They have also met with representatives of MTV and with the head of the Recording Industry Association of America, which represents 85 percent of the country's recording companies, and have testified at Justice Department hearings on pornography.
Concurrently, the National Association of Broadcasters has asked record companies to include lyrics with albums to enable stations to identify potentially offensive products and also has asked 800 radio and television group station owners to reevaluate how their programming responsibilities should be carried out under the Communications Act.
Writing in the June 29 Billboard, George David Weiss, president of The Songwriters Guild, asked those in the music industry "to open a dialogue with each other in the hope that responsible leaders can avoid the disaster to which inaction must inevitably lead . . . I submit that the only sensible course of action is industrywide self-restraint."
Meanwhile, as interest reportedly is mounting on Capitol Hill, Howar says she, Tipper Gore, Susan Baker and other PMRC members have a date Friday with Stan Gortikov, president of the RIAA, who is scheduled to report back on discussions with record company executives.
The group's first session with Gortikov was a kind of show-and-tell at which they showed him some albums they objected to and told him what they thought the industry ought to do.
"He seemed like a reasonable man and we came away feeling optimistic," says Howar. "I honestly think that some of those albums he had never seen before."
It's probably the ultimate strategy and even today, 15 years later, former Virginia governor Linwood Holton (1970-74), a Republican, doesn't mind sharing it. At a State Department luncheon not long ago where his tablemates included Donald P. Gregg, assistant for national security to Vice President Bush, he told how he hadn't been in office long when Virginia's "Mr. Democrat," former governor Colgate Darden (1942-46), who by then was president of the University of Virginia, asked how things were going for Virginia's first Republican governor since Reconstruction.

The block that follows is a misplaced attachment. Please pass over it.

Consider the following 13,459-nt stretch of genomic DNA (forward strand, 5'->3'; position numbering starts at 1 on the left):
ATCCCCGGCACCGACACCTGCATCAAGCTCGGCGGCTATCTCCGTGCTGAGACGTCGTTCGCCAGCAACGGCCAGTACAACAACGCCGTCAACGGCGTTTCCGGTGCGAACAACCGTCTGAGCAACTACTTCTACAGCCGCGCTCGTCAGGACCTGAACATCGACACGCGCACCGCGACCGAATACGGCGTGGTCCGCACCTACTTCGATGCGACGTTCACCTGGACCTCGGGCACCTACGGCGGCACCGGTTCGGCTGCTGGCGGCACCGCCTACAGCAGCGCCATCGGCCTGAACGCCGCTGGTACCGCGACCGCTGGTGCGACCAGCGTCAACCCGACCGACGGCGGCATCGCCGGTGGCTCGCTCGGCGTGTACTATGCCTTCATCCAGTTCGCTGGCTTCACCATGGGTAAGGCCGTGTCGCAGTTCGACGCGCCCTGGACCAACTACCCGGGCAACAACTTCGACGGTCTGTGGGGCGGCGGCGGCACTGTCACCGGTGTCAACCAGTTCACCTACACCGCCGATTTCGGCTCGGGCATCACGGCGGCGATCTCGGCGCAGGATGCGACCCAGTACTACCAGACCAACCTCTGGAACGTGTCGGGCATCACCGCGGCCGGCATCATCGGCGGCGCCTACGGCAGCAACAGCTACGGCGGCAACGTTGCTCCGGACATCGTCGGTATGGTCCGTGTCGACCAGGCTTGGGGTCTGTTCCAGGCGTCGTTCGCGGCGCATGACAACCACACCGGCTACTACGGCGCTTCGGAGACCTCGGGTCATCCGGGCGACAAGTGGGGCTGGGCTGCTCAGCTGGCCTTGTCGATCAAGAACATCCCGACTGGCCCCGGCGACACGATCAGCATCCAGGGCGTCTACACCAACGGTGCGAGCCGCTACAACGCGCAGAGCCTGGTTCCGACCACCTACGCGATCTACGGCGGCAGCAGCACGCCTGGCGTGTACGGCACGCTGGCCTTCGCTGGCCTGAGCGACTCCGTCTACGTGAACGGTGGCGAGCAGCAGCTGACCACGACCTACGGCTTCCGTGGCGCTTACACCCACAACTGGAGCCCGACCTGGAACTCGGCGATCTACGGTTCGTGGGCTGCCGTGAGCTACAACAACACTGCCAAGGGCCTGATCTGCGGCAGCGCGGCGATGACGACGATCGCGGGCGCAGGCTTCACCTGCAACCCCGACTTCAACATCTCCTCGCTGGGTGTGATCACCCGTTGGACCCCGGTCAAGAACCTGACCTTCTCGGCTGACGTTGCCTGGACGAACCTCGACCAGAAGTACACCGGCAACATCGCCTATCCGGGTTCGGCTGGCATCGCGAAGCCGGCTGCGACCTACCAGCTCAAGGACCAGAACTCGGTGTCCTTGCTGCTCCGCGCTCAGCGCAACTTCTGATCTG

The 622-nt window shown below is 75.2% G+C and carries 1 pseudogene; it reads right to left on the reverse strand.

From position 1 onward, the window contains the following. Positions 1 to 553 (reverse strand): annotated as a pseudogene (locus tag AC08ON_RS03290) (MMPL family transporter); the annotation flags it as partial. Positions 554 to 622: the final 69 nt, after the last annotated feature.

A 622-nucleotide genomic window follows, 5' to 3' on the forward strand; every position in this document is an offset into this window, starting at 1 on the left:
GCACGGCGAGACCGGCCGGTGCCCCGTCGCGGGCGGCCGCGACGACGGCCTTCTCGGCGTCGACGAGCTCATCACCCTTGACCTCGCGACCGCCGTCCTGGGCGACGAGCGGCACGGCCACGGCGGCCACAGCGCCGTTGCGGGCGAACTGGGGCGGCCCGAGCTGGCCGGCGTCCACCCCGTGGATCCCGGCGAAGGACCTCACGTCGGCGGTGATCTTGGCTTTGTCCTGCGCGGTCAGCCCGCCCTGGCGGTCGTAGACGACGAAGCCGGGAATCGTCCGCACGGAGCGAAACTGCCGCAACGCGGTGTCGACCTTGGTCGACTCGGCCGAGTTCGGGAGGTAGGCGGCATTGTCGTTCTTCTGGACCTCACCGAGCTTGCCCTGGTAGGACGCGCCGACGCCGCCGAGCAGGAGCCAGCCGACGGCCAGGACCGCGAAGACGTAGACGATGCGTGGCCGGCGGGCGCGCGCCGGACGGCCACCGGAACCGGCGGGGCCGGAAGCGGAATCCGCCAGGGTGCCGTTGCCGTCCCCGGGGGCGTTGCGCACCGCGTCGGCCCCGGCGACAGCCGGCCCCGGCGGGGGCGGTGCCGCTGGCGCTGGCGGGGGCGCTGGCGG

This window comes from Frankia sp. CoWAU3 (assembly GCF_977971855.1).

"I told him things were fine except that I really wanted to know how to get favorable coverage in the Richmond paper. He said, 'Oh, I can help you with that. Just advocate a return to slavery but explain it to them in very simple terms,' " Holton recalled.
Appropriately, the Washington Press Club's swan song tonight (before adjourning forever to merge with the National Press Club) will be musical highlights from club skits going back to 1948. Among them will be "C'est Moi, Jackee" sung by UPI White House correspondent Helen Thomas, in her original 1963 role. About 160 members will hear Thomas sing:
"If I want to fly away without taking JFK, that's me, Jackee,
"If I'm fond of French champagne, if I'd rather not campaign, that's me, Jackee."
Also on the program will be presentation for the last time of the coveted Cora Rigby Bowl to Newhouse Newspapers' Susan Garland, the club's last president. The bowl will be retired permanently to a display case at the National Press Club.